Giles is cross-referencing his card catalog at the school library when Willow phases through the wall, startling him. He’s very British about it. They try to do some research on the situation at hand, although Willow complains, “I don’t even know what I’m looking for. Plus, I can’t turn the page.” They talk it through until Willow realizes that they all got their costumes at the same place (Ethan’s) … except for Cordelia, who didn’t turn into her costume. Giles glowers meaningfully at Willow upon hearing the name “Ethan.”

The gang is searching for Buffy in some back alleys, Angel urging them to hurry since Buffy is unable to defend herself in this state. As they move past, Spike and his gang of demons step out of the shadows. Spike is thrilled at the news about the Slayer’s incapacity. It’s now a race as to who can find her first. Giles and Willow go to Ethan’s shop and discover the back room with its candles and spooky glowing statue. Ethan oozes out to meet them and Giles sends Willow away sternly. “Hello, Ethan,” he says. Ethan grins, “Hello, Ripper.” Ooh – that’s intriguing!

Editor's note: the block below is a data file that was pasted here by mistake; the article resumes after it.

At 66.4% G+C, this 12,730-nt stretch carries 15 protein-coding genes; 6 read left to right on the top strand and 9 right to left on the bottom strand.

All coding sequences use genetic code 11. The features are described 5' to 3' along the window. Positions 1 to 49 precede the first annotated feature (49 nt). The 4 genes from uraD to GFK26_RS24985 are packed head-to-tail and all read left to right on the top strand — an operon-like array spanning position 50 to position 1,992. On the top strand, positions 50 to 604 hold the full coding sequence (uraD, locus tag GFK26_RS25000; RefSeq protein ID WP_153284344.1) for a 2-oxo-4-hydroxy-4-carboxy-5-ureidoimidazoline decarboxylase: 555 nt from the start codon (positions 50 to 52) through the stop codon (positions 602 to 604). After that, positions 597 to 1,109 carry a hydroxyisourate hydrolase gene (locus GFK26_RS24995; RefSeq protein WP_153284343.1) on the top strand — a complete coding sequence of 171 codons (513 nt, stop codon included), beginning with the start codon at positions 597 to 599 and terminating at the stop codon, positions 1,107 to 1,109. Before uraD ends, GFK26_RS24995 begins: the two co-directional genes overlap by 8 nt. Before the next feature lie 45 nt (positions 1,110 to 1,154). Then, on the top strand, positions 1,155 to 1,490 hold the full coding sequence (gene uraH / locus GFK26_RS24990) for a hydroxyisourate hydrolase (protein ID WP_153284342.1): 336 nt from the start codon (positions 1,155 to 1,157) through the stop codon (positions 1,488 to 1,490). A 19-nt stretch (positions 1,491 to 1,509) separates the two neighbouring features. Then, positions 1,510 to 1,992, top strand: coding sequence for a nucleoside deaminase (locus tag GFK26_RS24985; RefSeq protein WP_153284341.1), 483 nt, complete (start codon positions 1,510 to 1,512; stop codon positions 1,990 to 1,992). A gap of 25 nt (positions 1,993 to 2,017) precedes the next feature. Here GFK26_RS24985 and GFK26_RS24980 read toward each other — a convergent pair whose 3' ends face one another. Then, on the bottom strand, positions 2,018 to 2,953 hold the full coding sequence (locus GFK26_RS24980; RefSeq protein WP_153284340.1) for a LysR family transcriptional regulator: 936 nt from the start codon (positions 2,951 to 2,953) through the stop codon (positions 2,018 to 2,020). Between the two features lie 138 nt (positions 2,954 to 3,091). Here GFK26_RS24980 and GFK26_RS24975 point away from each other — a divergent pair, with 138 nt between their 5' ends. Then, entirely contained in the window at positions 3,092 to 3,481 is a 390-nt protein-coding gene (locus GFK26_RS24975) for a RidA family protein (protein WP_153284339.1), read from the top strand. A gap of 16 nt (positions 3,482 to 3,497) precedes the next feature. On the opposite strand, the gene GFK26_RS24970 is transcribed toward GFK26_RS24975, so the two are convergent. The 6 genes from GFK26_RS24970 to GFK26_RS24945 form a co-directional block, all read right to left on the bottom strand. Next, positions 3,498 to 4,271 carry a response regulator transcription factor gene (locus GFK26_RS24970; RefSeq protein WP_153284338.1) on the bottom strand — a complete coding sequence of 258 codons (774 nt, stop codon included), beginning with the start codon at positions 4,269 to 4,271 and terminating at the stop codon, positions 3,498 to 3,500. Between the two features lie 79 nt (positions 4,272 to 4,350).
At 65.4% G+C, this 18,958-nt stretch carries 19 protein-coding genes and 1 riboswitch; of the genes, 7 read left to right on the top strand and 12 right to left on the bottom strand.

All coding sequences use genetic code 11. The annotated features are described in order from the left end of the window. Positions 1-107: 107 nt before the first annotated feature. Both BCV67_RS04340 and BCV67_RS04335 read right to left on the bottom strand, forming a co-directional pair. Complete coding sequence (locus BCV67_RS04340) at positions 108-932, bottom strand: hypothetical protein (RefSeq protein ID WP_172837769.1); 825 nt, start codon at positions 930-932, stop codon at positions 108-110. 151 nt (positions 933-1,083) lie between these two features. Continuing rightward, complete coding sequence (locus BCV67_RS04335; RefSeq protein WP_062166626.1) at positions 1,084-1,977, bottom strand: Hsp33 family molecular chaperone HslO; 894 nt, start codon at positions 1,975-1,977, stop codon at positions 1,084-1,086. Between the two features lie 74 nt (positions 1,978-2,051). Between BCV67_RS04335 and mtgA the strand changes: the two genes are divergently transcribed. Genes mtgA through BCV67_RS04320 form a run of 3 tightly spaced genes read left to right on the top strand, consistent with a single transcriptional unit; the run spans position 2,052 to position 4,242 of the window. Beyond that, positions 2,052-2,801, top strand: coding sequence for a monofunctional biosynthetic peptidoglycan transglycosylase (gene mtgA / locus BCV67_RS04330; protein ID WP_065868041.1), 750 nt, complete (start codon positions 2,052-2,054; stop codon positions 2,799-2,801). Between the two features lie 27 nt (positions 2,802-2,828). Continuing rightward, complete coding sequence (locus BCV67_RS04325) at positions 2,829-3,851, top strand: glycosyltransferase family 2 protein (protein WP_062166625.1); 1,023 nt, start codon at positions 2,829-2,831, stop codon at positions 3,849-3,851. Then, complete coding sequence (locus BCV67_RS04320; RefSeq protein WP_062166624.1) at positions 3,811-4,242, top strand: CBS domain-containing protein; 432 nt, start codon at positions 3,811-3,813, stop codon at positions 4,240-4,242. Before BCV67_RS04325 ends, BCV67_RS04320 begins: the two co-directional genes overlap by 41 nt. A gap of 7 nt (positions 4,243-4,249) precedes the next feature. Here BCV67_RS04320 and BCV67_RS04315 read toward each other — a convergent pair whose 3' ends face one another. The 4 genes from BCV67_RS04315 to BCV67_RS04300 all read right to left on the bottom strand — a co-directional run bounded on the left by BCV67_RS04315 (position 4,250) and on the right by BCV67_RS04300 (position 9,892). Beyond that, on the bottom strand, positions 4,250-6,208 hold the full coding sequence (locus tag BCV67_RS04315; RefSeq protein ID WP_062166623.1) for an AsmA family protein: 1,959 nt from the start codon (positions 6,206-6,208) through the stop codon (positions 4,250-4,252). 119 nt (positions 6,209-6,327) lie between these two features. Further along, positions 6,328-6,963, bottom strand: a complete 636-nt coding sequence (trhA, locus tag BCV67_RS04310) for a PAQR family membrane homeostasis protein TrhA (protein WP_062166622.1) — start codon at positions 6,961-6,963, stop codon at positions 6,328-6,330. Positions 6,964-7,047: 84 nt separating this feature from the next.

In the alley, a pirate (Larry the high school bully) is menacing Buffy until the gang rescues her. Xander knocks Pirate Larry out and notes, “It’s strange, but beating up that pirate gave me a weird sense of closure.” Willow catches up to the gang. She reports that Spike is on the hunt, and they all run for shelter, Angel swooping a fluttering Buffy into his arms. Back at the costume shop, we learn that Giles and Ethan are acquaintances from a long time ago. Giles chides himself for not recognizing this chaotic spell as something Ethan would orchestrate. Ethan scoffs, saying it’s no big deal, just an “embodiment of ‘be careful what you wish for.’” Giles shakes his head, saying the spell is brutal and is harming innocent people. Ethan insinuates that Giles may not be as much of a white-hat as he appears, noting that the Slayer and her friends must have no idea of Giles’s apparently sinister past. Giles has had about enough and starts to administer a serious beat-down. He’s a tweed-wearing badass - who would have thought it possible?